Love, Glitter Girl

A little bit of this and a little bit of that about all the stuff & the things

When it comes to luck, you make your own” ~ Bruce Springsteen.  So true, Bruce.  However, we can all use as much luck as we can get after 2020 so I will be makin’ some Hoppin’ John and Cornbread!  And, guess what!  This will be the very first time for this Southern gal.

What is Hoppin’ John you say? Read on…

Hoppin’ John has many variations (as I have found in combing recipes) with its most simple being Carolina Peas and Rice.  Some people say that the name came from an old man named Hoppin’ John who had a bag leg selling it on the streets of Charleston, South Carolina (History.com).  Others say it tastes so good you hop around (thetakeout.com). Culinary scholar Karen Hess believes that both recipe and name are derived from Hindi, Persian, and Malay words that mean, simply, “cooked rice and beans.” Whatever its origins, the dish, originally made with pigeon peas (Pois Pigeons) in West Africa, arrived in Charleston and became a favorite of the rice-plantation owners as well as the enslaved.   (South Carolina Encyclopedia; SCE)  Certainly, the dish followed the slave trade through the Caribbean into the deep South.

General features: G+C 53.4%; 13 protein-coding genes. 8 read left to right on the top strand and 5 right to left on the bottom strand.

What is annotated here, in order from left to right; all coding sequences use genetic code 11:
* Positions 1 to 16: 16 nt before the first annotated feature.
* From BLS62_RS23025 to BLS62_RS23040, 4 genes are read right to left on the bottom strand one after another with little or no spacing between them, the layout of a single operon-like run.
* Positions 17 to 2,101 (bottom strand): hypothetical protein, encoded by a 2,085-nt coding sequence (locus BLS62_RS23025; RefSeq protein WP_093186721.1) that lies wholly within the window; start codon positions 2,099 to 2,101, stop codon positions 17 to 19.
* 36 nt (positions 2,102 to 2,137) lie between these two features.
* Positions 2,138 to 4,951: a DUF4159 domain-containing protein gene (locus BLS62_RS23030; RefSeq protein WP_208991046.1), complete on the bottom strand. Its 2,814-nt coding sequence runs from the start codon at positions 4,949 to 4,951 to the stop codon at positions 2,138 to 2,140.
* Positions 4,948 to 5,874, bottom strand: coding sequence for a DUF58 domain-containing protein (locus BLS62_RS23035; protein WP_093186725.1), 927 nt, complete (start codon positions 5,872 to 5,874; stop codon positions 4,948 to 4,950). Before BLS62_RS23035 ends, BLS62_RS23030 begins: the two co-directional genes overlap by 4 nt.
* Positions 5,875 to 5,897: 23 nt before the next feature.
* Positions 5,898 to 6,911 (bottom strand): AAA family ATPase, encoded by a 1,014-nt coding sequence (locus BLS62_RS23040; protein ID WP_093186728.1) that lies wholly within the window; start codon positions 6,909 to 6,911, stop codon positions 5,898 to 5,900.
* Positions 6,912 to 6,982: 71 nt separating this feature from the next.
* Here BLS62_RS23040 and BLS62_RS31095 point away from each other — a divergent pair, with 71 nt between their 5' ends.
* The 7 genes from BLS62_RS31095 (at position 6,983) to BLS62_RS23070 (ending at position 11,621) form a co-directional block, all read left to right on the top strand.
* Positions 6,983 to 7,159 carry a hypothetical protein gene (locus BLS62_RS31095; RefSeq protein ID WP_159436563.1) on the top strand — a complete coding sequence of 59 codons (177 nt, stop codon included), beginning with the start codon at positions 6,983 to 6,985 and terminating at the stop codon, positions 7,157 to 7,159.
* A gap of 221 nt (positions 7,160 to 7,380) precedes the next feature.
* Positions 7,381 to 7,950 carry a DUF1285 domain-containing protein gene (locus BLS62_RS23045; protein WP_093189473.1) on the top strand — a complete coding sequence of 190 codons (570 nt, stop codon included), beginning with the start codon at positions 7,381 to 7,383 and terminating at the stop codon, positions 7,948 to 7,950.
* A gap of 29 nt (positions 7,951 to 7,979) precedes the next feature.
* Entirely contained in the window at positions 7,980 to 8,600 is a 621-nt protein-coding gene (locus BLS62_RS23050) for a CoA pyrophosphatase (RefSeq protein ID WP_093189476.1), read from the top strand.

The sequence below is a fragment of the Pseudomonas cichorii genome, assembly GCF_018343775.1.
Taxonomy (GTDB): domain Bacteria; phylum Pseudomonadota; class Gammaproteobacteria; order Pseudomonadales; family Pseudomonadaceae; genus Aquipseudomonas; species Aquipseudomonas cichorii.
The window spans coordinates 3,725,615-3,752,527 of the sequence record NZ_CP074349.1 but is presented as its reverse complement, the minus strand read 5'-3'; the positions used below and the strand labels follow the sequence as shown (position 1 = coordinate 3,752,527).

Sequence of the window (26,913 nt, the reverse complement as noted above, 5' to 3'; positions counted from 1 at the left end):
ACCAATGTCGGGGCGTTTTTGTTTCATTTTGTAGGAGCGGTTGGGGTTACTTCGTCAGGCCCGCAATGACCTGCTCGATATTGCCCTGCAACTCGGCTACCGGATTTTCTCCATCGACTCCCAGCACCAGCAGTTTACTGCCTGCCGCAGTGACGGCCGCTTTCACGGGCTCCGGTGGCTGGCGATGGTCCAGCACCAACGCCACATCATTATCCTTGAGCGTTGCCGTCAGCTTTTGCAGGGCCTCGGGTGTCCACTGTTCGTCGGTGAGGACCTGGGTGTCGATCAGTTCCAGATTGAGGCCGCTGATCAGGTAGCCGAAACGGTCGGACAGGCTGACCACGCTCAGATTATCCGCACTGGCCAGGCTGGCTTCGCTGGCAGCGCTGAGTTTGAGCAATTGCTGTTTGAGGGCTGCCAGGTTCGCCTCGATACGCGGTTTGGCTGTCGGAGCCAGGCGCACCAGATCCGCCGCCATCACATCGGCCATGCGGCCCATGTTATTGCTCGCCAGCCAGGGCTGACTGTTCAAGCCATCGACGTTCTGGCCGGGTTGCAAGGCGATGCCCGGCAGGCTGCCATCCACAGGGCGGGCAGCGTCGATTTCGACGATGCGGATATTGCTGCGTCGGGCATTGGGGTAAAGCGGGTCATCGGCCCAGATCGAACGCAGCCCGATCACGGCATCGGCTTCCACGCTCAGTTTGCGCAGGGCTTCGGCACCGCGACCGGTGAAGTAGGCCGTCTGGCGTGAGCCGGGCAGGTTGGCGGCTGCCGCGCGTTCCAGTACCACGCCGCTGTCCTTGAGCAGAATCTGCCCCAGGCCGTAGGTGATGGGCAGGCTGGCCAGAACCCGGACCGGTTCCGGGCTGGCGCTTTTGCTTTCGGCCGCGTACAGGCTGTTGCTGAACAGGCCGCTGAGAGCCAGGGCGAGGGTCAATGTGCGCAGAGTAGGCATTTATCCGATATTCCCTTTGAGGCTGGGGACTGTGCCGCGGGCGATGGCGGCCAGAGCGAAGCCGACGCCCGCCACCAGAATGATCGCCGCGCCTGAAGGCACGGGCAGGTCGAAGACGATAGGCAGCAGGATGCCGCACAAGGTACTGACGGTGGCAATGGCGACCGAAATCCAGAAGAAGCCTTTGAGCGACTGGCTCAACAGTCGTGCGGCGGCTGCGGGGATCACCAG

It quickly became a dish to enjoy on holidays and most especially New Year’s Day with the superstitions proclaiming:

  • It should be the first thing you eat on New Year’s Day.  Many Southern families make a champagne toast at midnight with Hoppin’ John.  Some say the more you eat, the more luck you get.  Others say to increase your luck by leaving three peas on the table to signify luck, romance and good fortune.  (SCE)
  • Eating collard greens representing money alongside it, increases your luck as well as cornbread representing gold.
  • “If you eat leftover Hoppin’ John the day after New Year’s Day, then the name changes to Skippin’ Jenny since one is demonstrating their determination of frugality.  Eating a bowl of Skippin’ Jenny is believed to even better your chances for a prosperous New Year!”  – Source: Beyond Black-Eyed Pease: New Year’s good-luck foods, by Mick Bann, Dec. 26,2008, Austin Chronicle.

I used a recipe from the Magical Slow Cooker as it had good reviews to make my Hoppin’ John.  I did not add the ham hock; only bacon.  It turned out pretty good!  Do you have a favorite recipe for Hoppin’ John?  Please leave it below as I would love to see!

Wishing you luck (and the ability and drive to work hard), the respect for the dish and the wish and that no person should ever be enslaved, and much love as we approach 2021.

xo,

Hilary

Sweater from the Hi Sugarplum x Gibson Collection.  By clicking through, I may receive a small commission.

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